Prediction of 3D contact force chains using artificial neural networks

Research output: Journal Publications and Reviews (RGC: 21, 22, 62)21_Publication in refereed journalpeer-review

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Detail(s)

Original languageEnglish
Article number106444
Journal / PublicationEngineering Geology
Volume296
Online published10 Nov 2021
Publication statusPublished - Jan 2022

Abstract

Contact force chains (CFCs) in the heterogeneous granular materials are often considered to be structured physical systems that play a key role in their mechanical properties such as stiffness, strength, stability and flowability. In this context, quantitatively estimating the evolution of CFCs in a quasi-statically sheared granular system is essential for advancing our understanding of the mechanics of granular materials. In this paper, based on discrete element method (DEM) simulation data, an artificial neural network (ANN) is developed and applied to predict the anisotropy of the CFCs in two types of idealized granular materials with different initial relative densities undergoing triaxial shearing. Five features including particle size, coordination number and particle displacement (i.e., x-, y- and z-components of the particle displacement) at the particle-scale and the meso-scale each are used to train and test the established ANN model. The results of model prediction show that the 3D orientational distributions of the CFCs from the ANN predictions match very well the DEM simulation results during the whole shearing progress. It is found that for both dense and loose samples, the combined set of particle-scale and meso-scale features have a dominating influence on the CFC evolutions but the ANN model performs better in the CFCs estimation at the strain increment of 0–7% than at the strain increment of 7%–14%. The outcome of this study shows that machine learning is a promising tool for studying the complex mechanical behavior of granular materials.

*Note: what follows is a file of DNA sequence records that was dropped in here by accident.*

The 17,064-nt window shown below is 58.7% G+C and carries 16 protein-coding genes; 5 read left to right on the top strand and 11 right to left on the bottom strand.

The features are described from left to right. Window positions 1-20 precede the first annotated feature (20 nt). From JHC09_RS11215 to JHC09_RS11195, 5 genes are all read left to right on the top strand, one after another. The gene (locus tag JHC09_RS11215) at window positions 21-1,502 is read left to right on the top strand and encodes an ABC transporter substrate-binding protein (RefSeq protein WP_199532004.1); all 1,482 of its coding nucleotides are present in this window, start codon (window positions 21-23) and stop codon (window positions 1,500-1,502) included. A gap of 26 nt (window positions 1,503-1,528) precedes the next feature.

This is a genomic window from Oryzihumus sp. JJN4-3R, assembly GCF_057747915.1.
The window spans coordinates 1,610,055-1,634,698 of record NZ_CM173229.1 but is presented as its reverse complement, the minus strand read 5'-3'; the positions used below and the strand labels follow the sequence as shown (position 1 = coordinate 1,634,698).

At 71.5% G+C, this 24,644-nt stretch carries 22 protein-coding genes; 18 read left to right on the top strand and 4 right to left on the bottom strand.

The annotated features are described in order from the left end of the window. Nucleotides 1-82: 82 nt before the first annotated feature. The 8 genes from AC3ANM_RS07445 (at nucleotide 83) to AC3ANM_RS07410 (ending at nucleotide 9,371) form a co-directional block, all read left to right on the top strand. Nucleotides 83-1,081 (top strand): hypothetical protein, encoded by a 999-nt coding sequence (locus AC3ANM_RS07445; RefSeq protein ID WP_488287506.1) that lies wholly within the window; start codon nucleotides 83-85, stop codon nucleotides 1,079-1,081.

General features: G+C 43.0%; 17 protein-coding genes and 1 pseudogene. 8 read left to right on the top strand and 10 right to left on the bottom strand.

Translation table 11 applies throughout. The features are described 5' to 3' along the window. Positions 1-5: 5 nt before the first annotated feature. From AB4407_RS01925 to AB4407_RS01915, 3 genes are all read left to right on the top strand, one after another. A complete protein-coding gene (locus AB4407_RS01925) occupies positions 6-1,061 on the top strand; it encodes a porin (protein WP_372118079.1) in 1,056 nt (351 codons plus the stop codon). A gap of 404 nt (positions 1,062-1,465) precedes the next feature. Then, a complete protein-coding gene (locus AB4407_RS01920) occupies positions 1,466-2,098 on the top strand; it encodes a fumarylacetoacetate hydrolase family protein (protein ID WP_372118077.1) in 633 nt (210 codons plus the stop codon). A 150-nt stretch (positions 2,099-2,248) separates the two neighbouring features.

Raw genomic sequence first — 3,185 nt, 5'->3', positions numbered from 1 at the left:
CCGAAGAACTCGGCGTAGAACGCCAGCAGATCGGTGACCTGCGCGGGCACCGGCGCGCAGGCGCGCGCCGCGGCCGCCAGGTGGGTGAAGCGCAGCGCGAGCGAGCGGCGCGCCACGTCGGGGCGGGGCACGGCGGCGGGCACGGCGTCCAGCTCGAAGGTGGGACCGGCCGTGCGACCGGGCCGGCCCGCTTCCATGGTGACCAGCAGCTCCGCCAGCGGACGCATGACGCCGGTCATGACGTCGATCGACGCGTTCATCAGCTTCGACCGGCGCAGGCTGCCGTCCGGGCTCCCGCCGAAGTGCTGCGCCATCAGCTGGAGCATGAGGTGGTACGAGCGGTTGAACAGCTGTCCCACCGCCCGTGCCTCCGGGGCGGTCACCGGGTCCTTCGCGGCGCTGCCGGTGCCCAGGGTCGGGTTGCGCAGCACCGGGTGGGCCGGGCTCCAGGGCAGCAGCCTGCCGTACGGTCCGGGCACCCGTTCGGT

Research Area(s)

  • Contact force chains, DEM, Granular material, Machine learning, Neural network